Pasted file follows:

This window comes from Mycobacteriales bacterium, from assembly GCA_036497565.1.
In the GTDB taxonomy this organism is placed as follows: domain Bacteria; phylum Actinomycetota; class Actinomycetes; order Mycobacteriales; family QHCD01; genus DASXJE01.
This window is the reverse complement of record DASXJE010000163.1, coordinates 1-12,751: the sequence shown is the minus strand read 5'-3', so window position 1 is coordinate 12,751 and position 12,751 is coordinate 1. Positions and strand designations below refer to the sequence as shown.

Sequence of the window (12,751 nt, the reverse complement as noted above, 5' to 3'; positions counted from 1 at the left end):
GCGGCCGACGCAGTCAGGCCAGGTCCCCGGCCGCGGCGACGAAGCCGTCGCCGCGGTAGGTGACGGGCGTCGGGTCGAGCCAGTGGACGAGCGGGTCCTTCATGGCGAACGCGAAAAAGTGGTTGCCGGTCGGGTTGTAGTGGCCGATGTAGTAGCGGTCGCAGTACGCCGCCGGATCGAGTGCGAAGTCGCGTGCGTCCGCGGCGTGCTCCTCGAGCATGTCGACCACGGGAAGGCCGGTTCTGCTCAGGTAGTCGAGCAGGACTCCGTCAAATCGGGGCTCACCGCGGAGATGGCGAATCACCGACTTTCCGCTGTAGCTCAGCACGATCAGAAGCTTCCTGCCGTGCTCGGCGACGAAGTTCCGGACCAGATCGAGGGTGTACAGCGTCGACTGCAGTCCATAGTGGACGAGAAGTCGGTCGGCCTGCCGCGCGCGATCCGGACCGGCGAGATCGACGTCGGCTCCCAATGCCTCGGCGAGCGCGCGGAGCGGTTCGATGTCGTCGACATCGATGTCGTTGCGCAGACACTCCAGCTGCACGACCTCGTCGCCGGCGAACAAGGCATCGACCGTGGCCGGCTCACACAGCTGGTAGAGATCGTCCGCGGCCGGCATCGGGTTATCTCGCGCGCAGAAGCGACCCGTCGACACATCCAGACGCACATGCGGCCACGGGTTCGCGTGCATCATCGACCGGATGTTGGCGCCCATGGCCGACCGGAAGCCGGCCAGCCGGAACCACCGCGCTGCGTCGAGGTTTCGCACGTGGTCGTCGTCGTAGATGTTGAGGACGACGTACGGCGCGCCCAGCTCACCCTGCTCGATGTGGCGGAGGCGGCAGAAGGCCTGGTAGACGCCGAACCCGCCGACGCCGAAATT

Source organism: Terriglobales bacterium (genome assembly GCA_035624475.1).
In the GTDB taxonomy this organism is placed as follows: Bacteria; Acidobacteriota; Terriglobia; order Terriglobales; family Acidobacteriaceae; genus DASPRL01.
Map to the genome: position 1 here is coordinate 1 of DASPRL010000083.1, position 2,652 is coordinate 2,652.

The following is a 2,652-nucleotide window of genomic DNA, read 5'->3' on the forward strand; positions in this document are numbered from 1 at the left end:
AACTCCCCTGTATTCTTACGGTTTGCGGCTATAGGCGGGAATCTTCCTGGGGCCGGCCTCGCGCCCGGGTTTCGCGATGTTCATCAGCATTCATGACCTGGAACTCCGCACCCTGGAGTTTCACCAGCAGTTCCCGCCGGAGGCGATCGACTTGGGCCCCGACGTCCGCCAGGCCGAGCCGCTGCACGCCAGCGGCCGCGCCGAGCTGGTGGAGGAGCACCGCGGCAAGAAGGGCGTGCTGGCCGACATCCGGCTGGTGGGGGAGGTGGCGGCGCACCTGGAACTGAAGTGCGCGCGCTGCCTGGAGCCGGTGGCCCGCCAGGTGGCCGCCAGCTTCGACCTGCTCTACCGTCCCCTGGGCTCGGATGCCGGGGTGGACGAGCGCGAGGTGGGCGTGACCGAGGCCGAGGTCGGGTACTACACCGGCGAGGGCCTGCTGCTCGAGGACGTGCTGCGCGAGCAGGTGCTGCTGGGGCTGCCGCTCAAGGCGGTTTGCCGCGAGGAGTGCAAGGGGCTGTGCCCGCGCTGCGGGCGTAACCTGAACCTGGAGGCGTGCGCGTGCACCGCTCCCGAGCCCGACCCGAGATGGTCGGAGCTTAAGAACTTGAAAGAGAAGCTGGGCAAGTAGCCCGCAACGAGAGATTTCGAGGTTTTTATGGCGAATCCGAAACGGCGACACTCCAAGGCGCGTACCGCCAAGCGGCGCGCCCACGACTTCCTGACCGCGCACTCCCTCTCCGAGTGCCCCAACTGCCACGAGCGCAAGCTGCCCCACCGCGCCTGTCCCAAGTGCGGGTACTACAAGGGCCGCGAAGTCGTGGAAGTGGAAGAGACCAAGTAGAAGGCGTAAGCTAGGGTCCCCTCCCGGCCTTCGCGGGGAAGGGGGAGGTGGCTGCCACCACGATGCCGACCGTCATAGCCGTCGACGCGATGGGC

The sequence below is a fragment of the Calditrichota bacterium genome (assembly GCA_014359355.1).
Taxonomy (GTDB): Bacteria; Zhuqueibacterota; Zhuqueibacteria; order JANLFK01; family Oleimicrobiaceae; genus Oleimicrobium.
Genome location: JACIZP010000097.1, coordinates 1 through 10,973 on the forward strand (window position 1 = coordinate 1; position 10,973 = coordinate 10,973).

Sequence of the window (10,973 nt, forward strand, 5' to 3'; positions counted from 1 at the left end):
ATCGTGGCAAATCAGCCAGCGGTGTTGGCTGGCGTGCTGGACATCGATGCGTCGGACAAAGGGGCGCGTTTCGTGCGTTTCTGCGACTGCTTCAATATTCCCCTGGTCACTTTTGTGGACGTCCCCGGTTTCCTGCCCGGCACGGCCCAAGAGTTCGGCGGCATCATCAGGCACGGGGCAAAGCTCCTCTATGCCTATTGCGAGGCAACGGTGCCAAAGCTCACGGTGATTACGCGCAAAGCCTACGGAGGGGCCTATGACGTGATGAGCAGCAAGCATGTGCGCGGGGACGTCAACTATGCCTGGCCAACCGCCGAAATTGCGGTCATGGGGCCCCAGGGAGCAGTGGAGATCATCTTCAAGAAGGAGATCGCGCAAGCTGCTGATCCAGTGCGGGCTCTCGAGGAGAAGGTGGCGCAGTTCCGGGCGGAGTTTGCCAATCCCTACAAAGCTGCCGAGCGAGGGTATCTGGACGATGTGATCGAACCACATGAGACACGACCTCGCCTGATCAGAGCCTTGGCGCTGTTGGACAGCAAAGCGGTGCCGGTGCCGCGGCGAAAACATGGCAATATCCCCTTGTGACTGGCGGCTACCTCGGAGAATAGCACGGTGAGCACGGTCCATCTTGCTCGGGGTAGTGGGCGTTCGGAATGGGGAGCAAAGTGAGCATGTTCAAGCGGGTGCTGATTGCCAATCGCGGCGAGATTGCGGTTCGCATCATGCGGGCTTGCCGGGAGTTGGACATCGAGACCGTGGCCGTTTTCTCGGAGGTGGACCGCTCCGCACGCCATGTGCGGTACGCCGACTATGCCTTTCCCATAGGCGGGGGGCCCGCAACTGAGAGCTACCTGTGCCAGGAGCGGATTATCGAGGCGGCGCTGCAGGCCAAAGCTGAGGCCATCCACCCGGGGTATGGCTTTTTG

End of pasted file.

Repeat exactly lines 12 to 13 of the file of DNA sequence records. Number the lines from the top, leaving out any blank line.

Taxonomy (GTDB): Bacteria; Zhuqueibacterota; Zhuqueibacteria; order JANLFK01; family Oleimicrobiaceae; genus Oleimicrobium.
Genome location: JACIZP010000097.1, coordinates 1 through 10,973 on the forward strand (window position 1 = coordinate 1; position 10,973 = coordinate 10,973).